1.         Kathmandu Valley (Nepal) (C 121bis)

Year of inscription on the World Heritage List  1979

Criteria  (iii)(iv)(vi)

Year(s) of inscription on the List of World Heritage in Danger   2003-2007

Previous Committee Decisions  see page http://whc.unesco.org/en/list/121/documents/

International Assistance

Requests approved: 0 (from 1979-2006)
Total amount approved: USD 342,679
For details, see page http://whc.unesco.org/en/list/121/assistance/

UNESCO Extra-budgetary Funds

Total amount provided to the property: USD 10 million (1979-2001)- International Safeguarding Campaign; USD 45,000 (2005) -Dutch Funds-in-Trust 

Previous monitoring missions

February 2003: World Heritage Centre/ICOMOS mission; April and August 2005, April 2006, and April 2007: joint World Heritage Centre/ICOMOS reactive monitoring missions 

Factors affecting the property identified in previous reports

a) Uncontrolled urban development resulting in the loss of traditional urban fabric, in particular privately-owned houses;

b) Lack of coordinated management mechanism. 

Illustrative material  see page http://whc.unesco.org/en/list/121/

Conservation issues presented to the World Heritage Committee in 2008

On 1 February 2008, the State Party submitted a report on implementation of the integrated management plan (IMP). This includes state of conservation reports on each of the monument zones.

The report comments on :

1. results of the bi-monthly Coordinative Working Committee (CWC) meetings;

2. establishment of a Documentation Centre with UNESCO support;

3. establishment of a conservation assistance fund to provide partial funding for the restoration of private historic buildings or the expropriation of threatened buildings;

4. publication in Nepali language of individual handbooks on each monument zone and the overall Integrated Management Framework (with UNESCO support);

5. “Interaction programs” with stakeholders in the monument zones;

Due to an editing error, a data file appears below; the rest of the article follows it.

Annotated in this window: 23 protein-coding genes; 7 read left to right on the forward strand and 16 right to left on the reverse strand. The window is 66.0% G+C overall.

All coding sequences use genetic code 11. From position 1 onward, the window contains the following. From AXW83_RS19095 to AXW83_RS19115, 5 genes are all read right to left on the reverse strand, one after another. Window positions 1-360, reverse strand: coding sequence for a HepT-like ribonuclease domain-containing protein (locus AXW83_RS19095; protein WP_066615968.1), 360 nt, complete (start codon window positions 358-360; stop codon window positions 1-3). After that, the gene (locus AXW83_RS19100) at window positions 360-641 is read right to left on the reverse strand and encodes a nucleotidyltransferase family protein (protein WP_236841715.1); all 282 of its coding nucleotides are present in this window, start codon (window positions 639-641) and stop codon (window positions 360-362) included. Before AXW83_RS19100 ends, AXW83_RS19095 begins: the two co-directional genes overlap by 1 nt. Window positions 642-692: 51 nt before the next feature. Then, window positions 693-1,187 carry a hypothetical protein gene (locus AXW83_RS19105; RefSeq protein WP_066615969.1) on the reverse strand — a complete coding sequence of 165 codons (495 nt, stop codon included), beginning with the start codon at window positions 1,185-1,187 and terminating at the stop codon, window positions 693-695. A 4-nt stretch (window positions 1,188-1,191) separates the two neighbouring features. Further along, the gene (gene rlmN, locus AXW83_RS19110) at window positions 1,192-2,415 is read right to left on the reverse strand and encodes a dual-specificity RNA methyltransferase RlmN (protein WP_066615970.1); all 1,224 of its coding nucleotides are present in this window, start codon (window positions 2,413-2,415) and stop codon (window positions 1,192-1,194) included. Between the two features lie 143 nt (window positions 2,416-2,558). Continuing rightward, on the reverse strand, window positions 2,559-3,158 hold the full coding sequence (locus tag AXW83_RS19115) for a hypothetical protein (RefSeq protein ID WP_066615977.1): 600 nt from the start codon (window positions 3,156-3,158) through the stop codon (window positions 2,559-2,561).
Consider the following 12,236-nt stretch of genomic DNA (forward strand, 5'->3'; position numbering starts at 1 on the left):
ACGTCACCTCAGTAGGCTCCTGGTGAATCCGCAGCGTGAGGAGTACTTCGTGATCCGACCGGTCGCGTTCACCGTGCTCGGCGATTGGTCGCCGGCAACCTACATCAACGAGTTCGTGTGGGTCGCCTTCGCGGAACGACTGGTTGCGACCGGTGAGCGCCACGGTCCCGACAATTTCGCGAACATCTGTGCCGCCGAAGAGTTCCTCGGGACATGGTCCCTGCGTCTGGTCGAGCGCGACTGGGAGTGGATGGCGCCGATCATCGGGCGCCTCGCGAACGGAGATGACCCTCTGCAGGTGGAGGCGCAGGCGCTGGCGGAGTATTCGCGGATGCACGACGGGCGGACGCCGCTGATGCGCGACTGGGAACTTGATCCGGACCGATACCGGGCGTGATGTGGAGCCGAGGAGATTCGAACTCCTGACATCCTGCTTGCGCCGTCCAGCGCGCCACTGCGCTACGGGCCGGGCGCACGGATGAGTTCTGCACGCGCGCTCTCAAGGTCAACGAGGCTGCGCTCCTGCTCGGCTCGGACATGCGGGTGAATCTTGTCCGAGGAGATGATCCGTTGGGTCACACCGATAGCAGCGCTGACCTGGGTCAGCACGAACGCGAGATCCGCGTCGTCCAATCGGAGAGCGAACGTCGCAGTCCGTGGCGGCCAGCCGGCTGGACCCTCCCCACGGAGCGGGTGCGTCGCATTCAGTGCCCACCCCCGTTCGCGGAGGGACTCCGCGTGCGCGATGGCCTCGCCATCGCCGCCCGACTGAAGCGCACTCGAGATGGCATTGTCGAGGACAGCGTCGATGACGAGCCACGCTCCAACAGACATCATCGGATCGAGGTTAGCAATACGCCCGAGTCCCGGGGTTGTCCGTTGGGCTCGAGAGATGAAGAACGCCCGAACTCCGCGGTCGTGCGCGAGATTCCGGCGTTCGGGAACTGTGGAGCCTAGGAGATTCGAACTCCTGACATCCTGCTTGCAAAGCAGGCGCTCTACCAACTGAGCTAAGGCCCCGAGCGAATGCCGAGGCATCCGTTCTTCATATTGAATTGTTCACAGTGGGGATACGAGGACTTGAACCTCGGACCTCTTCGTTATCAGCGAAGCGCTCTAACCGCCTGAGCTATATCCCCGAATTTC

6. preparation of an inventory of buildings in the buffer zones of the Patan and Bhaktapur monument zones;

7. detailed review of building permits issued;

8. compliance with associated regulations and ensuing corrective measures.


The report also details a first test of the IMP initiated by unauthorized road construction by the Department of Roads across important archaeological and natural heritage within the Pashupati Monument Zone. Following protests by those involved with the IMP to the highest levels of government, and responses to the proposal by the World Heritage Centre, construction of the road has been halted and mitigation measures are being devised.

The report also documents several dozen rehabilitation and restoration projects, large and small, being undertaken in the last year in the Seven Monument Zones, with support from the Department of Archaeology.


The World Heritage Centre and the Advisory Bodies note the considerable progress made in implementing the IMP.

The World Heritage Centre and the Advisory Bodies consider that it is important to follow up on the mitigation efforts directed to the new road begun by the Department of Roads in the Pashupati Monument Zone, and to ensure a clear resolution of this conflict designed both to respect the outstanding universal value of the property, and also to guide future planning by Governmental Departments to respect the requirements of the IMP. 

Analysis and Conclusions of the World Heritage Centre, ICOMOS and ICCROM


Decision Adopted: 32 COM 7B.76

The World Heritage Committee,

1. Having examined Document WHC-08/32.COM/7B,

2. Recalling Decision 31 COM 7A.23, adopted at its 31st session (Christchurch, 2007),

3. Notes the efforts made by the State Party to implement the integrated management plan (IMP) completed in June 2007; and encourages its to continue its efforts to increase support for effective and sustainable implementation of the IMP;

4. Requests the State Party to keep the World Heritage Centre informed on the follow-up to the mitigation efforts for the proposed new road in the Pashupati Monument Zone.